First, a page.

We need a Steve Jobs of religion. Someone (or ones) who can invent not a new religion but, rather, a new way of being religious. Like Mr. Jobs’s creations, this new way would be straightforward and unencumbered and absolutely intuitive. Most important, it would be highly interactive. I imagine a religious space that celebrates doubt, encourages experimentation and allows one to utter the word God without embarrassment. A religious operating system for the Nones among us. And for all of us.
While I'll leave the comparison to Steve Jobs alone, I do rather like his observation that what he's looking for is "not a new religion but a new way of being religious."  That, in my opinion, was PRECISELY was the Second Vatican Council was calling us to do.  Sure, those bishops used the Latin term novus mentis habitus (a "new way of thinking"), but there it is, in contemporary terms.  How can we, followers of Christ, find a new way of being religious, a new way of being Catholic, in the contemporary world?  A new way of being Catholic that proclaims Christ in ways that are -- like Christ Himself -- always inviting and open to all.  We shouldn't be excluding ANYONE from our assembly, precisely because we proclaim ourselves to be a people called by God ("ekklesia"), not by "the Church".  And this people called by God has always, throughout the Tradition, called itself to be catholikos -- catholic -- open to all and universal.  If we were truly finding a new way of thinking, a new way of being religious, people who now feel excluded from our communion would instead be welcomed!  No matter how else society might be treating them, they would find a warm, welcoming home with us!  "These Christians!  See how they love one another!"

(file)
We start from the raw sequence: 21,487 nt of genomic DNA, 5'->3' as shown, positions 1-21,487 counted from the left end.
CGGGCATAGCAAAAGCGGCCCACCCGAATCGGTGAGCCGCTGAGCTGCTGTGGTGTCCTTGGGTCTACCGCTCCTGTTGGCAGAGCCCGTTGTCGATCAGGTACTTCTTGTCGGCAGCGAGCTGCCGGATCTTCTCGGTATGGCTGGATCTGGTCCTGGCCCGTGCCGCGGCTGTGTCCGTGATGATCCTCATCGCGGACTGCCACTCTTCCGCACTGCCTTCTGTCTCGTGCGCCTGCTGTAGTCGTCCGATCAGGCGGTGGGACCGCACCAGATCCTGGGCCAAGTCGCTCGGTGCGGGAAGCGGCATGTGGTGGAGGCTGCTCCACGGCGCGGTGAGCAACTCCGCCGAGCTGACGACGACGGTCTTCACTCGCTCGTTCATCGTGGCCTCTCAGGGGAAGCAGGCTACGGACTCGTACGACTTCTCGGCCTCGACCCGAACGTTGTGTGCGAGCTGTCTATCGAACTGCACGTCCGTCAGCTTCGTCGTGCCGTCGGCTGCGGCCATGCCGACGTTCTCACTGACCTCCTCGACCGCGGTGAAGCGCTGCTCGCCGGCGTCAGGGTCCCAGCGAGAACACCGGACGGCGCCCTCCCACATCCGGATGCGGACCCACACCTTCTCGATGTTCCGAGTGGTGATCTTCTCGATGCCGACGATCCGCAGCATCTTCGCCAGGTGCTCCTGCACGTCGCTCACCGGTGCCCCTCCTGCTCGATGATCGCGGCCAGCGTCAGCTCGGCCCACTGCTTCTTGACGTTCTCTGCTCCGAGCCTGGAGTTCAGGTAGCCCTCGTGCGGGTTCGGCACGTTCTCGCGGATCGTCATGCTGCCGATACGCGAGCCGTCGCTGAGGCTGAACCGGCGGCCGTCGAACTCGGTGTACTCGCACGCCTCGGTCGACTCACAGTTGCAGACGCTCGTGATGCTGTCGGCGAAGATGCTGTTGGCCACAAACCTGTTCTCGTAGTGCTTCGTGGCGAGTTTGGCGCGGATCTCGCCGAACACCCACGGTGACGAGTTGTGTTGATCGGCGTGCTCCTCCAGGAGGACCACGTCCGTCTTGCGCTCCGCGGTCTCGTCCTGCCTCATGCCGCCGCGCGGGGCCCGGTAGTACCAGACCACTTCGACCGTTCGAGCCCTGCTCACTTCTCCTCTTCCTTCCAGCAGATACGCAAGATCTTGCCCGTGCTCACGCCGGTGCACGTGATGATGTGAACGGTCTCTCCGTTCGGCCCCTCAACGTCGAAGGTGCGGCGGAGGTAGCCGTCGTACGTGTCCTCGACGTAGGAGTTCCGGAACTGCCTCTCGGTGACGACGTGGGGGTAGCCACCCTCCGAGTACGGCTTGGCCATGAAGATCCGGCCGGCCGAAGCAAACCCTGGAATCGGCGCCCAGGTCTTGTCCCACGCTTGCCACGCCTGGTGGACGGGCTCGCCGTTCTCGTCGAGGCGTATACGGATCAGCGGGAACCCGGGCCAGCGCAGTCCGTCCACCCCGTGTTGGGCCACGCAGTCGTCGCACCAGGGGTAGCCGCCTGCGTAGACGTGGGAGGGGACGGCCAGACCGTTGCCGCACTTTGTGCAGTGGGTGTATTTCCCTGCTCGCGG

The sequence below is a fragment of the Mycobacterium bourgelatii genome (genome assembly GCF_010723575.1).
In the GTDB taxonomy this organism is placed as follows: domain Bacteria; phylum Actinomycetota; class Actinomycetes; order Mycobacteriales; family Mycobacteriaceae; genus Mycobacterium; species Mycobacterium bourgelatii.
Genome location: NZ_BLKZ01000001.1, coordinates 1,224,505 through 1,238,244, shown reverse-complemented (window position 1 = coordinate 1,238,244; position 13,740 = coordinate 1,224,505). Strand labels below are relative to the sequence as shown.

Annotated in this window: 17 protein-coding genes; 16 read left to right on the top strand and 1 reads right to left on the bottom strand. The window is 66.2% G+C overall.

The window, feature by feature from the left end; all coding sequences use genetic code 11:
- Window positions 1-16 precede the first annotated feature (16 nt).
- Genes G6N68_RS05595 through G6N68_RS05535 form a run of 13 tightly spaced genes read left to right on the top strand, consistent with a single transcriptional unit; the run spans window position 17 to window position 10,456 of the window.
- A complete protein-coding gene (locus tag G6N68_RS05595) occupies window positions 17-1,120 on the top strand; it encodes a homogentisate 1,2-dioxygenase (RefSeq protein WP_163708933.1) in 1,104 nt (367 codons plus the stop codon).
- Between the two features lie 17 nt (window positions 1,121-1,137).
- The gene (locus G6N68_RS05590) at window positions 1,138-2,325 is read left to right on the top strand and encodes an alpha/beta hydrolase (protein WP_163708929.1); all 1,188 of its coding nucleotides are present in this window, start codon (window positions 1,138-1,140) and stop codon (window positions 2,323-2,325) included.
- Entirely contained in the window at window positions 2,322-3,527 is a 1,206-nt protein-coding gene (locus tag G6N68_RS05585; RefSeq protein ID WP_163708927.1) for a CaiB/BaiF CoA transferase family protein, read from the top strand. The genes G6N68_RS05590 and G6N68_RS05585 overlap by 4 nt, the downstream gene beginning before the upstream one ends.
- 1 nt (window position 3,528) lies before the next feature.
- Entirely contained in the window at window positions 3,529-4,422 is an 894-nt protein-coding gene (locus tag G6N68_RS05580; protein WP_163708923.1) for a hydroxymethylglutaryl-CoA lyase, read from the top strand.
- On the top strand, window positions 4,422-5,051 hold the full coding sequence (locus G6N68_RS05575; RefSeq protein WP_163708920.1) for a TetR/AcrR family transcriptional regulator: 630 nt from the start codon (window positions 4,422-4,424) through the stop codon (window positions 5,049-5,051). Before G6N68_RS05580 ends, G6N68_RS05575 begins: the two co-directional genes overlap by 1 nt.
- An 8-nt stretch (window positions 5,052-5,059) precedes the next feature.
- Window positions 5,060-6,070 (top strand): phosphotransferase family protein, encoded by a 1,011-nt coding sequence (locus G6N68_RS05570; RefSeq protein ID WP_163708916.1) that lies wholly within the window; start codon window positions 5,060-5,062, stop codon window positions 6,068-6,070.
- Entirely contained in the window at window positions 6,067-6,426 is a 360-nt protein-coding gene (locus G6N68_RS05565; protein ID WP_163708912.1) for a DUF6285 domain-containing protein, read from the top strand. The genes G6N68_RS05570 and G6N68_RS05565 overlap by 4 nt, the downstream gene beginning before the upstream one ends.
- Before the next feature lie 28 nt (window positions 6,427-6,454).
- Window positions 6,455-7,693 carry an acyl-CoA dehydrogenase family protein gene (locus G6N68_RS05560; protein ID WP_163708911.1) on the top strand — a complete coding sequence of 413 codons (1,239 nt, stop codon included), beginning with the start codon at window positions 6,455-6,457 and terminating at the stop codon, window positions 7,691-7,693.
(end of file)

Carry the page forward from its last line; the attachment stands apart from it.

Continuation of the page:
"Who are you?  What have you got to say for yourself?"

Indeed.

6 comments:

  1. I hope you won't mind if I copy and paste my comment on this story on Deacon Greg's blog.

    Every once in a while, I have to tell my Fr. Christopher story. Fr. Christopher was a monk in his late 50′s who was his monastery’s liturgist and taught the college course on sacraments of initiation. He had had a heart attack, and it was believed to be just a matter of time before he had another, probably fatal, one.

    It was a few years after Vatican II. One day in class he said something along the lines of, “You join the monastery and you figure as long as you obey your abbot and follow the rules, you’ve got it made. Then, as you’re approaching the end, you learn it’s all about love, and you find yourself wondering if you’ve made the grade.”